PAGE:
Infectious diseases such as hepatitis C and some of the world’s deadliest superbugs, C. difficile and MRSA among them, could soon be detected much earlier by a unique diagnostic test, designed to easily and quickly identify dangerous pathogens. Researchers at McMaster University have developed a new way to detect the smallest traces of metabolites, proteins or fragments of DNA. In essence, the new method can pick up any compound that might signal the presence of infectious disease, be it respiratory or gastrointestinal. The team state that the method allows the medical community to detect targets at levels that are unprecedented. This study is published in the journal Angewandte Chemie International Edition.
The researchers explain that the test has the best sensitivity ever reported for a detection system of this kind, adding that it is as much as 10,000 times more sensitive than other detection systems. Using sophisticated techniques, the current study developed a molecular device made of DNA that can be switched ‘on’ by a specific molecule of their choice, such as a certain type of disease indicator or DNA molecule representing a genome of a virus, an action that leads to a massive, amplified signal which can be easily spotted.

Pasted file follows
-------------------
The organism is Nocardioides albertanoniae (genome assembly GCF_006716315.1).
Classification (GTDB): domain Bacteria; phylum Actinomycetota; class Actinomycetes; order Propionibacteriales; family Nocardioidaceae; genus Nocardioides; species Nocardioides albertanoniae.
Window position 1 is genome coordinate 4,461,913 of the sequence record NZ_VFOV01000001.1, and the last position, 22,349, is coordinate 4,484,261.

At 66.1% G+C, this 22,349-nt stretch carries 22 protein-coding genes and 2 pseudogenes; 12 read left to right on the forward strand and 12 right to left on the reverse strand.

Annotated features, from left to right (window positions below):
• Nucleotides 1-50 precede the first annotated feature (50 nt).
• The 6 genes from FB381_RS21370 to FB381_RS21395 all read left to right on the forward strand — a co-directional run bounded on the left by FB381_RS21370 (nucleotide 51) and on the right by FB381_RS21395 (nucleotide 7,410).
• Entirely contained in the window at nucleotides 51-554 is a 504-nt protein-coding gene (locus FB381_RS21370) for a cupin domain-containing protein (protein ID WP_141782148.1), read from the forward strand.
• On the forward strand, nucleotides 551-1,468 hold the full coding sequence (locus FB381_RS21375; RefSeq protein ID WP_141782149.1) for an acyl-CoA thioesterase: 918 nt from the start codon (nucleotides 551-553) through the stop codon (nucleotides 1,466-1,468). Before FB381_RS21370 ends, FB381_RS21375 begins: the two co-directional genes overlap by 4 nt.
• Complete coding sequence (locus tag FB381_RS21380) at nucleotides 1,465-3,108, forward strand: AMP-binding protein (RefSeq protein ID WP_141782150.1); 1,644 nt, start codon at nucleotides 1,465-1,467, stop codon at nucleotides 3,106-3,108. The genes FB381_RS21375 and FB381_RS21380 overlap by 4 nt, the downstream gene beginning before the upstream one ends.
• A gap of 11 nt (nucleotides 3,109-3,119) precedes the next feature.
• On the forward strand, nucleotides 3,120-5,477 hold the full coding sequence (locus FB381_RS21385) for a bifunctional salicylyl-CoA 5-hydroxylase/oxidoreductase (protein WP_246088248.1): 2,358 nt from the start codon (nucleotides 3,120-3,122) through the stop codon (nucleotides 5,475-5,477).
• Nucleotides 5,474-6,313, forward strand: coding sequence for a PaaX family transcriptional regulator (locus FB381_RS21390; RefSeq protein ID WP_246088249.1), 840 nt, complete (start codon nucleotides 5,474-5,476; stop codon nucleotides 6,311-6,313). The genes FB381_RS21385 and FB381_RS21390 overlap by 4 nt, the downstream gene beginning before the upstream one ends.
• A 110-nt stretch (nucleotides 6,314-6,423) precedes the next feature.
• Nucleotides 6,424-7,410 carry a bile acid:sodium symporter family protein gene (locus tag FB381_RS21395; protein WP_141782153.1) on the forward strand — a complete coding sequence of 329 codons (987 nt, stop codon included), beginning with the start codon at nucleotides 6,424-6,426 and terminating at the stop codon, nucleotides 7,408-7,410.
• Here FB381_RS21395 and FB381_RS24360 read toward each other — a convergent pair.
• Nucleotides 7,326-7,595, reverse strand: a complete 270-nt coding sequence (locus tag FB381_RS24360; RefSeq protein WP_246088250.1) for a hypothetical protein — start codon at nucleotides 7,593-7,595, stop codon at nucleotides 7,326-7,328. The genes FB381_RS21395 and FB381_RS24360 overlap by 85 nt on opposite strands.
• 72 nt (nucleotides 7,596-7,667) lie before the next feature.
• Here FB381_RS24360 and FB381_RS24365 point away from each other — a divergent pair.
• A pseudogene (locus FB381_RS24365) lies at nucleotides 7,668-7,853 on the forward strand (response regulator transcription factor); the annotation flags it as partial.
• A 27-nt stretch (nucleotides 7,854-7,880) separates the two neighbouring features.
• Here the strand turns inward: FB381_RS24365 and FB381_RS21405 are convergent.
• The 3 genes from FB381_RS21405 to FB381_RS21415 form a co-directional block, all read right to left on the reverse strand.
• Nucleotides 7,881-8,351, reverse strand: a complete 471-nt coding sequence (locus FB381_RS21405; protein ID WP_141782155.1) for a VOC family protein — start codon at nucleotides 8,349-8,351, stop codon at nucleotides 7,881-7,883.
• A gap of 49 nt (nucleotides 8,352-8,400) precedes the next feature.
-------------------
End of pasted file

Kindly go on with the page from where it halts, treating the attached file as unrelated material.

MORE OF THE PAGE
Another important advantage of the new test, state the team, is that the method does not require complicated equipment so tests can be run at room temperature under ordinary conditions. They go on to add that this will be the foundation for the medical community to create future diagnostic tests.
The researchers note that this invention will allow the medical community to detect anything they might be interested in, bacterial contamination or perhaps a protein molecule such as a cancer marker. They state that the method can sensitively detect all of them, and it can do so in a relatively short period of time.
For the future the researchers are currently working to move the test onto a paper surface to create a portable point-of-care test, which would completely eliminate the need for lab instruments, allowing users, such as family physicians, or health workers in the field to run the test.
Source: McMaster’s Biointerfaces Institute